- How to communicate with voters either through direct contact, texting, or over the phone. For example, canvassers should be personable, project positivity, sincerity, and empathy, focus on persuading the voter to support the local issue or candidate the canvasser is advocating for, and not be confrontational or be swayed to get in an argument over fringe issues like Critical Race Theory
- The goal for this election cycle (in this area)should be to knock on 200,000 doors and make 50,000 phone calls.
- How good direct voter contact can positively increase voter turnout three to seven percent.
- Nothing will happen if the activist does not show up to be a central part of the political equation of building Democratic influence in the rural community from the ground up.
Congressional and Statewide Candidates Speak.
After lunch, the attendees were treated to guest speeches from Representative Tom O’Halleran (who is running to represent Prescott in the new CD Two,) Arizona Superintendent of Public Instruction Kathy Hoffman, Corporation Commission Candidate (and former Tempe Vice Mayor) Lauren Kuby, Attorney General Candidate (and former Corporation Commissioner) Kris Mayes, and State Treasurer Candidate (and State Senator) Martin Quezada.
In his comments, Representative Tom O’Halleran emphasized his willingness to work with others and find common ground, saying:
“…We have to work with people and not against people…I am not working away from people but with them. I am not going to try to make enemies but bring people together…”
Superintendent Kathy Hoffman highlighted that she spent her first year in office (before the COVID 19 pandemic) visiting schools across the state, including those in rural communities, continually reinforcing her theme “the future of Arizona starts in our schools.” The Superintendent also reminded attendees of the assistance her department has steered towards the rural community like the Donors Choose partnership where teachers across the state were able to apply for $1,000 grants for school supplies and the Final Mile Project where a rural district like the Paloma one was able to bring high speed internet to the local community.
Attorney General Candidate Kris Mayes, a graduate of Mile High Middle School, relayed that “we are going to protect Democracy and that runs through the door of Arizona.” Pledging to uphold the Arizona Constitution, she also effectively countered the perception that Democrats have no chance in rural communities by pointing out that Democrats are the ones fighting to protect rural communities, local water supplies, local control, and personal liberty like a woman’s right to choose.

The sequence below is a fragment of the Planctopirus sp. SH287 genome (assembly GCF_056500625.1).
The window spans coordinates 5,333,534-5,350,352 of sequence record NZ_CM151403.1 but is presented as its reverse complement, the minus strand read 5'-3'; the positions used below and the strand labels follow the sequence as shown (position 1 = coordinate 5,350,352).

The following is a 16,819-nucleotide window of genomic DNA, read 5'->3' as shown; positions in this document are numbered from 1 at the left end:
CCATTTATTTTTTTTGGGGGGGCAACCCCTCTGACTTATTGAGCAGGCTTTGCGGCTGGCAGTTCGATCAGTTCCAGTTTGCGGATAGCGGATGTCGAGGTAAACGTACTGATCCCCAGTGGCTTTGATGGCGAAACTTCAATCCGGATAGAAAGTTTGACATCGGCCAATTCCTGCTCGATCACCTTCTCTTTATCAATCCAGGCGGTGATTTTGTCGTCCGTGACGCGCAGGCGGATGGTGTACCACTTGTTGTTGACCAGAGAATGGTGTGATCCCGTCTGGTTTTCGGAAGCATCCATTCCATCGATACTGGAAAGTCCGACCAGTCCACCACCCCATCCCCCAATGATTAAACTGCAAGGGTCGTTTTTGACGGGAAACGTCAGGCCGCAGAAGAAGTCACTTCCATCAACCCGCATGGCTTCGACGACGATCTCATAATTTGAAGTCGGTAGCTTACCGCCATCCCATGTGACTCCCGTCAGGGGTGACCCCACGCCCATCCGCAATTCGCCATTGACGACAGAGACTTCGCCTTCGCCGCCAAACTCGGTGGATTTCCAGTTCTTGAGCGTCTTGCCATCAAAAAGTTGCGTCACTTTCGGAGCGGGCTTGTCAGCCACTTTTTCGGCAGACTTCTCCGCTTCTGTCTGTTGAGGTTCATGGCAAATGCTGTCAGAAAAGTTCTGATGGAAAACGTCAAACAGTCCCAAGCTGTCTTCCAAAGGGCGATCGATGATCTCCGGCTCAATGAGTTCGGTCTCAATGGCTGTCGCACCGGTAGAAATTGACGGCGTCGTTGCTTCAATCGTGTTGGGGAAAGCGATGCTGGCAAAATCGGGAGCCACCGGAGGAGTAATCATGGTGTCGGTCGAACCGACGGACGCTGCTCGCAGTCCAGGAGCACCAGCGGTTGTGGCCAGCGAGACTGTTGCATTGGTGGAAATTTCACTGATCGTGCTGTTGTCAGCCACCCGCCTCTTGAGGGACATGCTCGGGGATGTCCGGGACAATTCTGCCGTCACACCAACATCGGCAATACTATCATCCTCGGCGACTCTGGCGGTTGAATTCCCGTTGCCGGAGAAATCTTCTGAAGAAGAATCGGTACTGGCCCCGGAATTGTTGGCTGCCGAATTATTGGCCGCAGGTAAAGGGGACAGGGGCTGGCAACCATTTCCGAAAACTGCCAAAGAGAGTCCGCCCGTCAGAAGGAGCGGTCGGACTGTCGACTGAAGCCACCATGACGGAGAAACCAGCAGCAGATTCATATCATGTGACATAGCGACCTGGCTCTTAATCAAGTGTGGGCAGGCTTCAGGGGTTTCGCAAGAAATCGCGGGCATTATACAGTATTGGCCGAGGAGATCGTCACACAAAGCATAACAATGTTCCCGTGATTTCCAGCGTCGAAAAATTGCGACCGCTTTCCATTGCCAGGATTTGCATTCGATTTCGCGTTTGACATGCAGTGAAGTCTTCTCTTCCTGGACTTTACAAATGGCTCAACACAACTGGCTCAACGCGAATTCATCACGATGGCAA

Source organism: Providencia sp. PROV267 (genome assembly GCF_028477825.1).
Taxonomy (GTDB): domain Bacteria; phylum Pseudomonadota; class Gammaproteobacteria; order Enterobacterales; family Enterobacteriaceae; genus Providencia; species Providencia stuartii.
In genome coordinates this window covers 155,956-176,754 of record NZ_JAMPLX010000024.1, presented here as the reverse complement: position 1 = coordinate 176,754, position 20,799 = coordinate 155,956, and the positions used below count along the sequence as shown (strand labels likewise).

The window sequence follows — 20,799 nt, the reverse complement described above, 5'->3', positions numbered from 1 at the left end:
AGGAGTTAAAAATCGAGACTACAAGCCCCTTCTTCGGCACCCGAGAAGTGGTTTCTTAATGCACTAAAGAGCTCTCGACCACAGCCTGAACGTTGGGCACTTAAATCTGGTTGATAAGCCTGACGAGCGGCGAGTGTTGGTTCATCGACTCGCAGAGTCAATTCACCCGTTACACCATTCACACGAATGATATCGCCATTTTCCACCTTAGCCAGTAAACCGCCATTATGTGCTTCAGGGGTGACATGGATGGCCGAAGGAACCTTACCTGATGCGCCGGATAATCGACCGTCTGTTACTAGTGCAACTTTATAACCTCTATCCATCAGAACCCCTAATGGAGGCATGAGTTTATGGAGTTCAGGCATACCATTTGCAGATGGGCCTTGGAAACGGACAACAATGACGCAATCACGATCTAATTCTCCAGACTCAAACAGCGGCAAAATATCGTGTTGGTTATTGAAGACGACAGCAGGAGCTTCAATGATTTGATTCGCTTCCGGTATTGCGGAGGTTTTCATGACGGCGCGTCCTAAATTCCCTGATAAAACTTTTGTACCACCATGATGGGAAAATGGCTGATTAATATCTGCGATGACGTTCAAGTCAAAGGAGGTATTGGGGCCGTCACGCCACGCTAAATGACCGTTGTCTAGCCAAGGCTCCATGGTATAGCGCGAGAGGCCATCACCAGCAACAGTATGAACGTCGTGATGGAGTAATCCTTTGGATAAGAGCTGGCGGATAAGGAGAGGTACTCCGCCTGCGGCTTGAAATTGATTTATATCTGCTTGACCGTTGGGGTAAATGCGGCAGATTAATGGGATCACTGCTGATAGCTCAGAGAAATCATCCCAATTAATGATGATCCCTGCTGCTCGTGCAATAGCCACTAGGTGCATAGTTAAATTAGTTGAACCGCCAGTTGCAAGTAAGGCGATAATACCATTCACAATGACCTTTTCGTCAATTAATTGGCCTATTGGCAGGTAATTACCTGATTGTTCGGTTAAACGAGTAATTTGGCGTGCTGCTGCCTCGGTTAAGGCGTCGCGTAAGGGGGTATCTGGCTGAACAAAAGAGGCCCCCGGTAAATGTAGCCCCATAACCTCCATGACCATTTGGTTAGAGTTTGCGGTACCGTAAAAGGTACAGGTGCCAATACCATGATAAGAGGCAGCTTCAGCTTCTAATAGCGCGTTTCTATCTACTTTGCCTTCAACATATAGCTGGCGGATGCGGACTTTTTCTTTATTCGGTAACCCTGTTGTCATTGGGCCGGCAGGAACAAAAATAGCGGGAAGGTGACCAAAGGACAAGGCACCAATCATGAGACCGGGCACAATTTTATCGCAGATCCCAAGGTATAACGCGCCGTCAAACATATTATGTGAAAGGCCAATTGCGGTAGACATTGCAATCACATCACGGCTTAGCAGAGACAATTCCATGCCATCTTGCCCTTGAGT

Corporation Commission Candidate Lauren Kuby echoed some of Mayes themes, telling the audience that the Commission (an office virtually no one outside the political community has heard of) has a duty to protect consumers and the environment and that her election will mean greater attention toward the climate and water crisis as well as more investment in renewable energies like solar.
State Senator and Treasurer Candidate Martin Quezada told the audience that as the state’s chief financial, banking and investment officer, he would protect the taxpayers money and steer investments toward priorities for the future.
Canvassing in the Neighborhood
After the speeches by the candidates, the attendees attended a mock canvassing preparation session and journeyed to the local neighborhood to connect with voters. Here are is a picture of the team I was with.
Reaction to the 2022 Rural Action Summit.
Three attendees of the Rural Action Summit expressed their support and gratitude for what the organizers were attempting to accomplish.
Jane Doyle, a Prescott Democrat and member of Prescott Indivisible, said:
“It is really nice to have an event like this where people can meet each other and become engaged and learn about real activities that will help make sure all people are heard and their views appreciated.”
Jacqui Bauer, a member of the new Legislative District 21 (which includes parts of Tucson and the area leading to Nogales) commented that:
“These sessions have been great. In my home legislative district, I really want to learn about how to do better outreach into the rural areas of Arizona. So when I heard about this happening, I wanted to make sure I was here.”
Yavapai Democrat P.C. and state committee member Glenn Miller offered:
“Good opening with state chairs speech. The workshops are really good. You can always learn stuff and get new perspective on how to be effective.”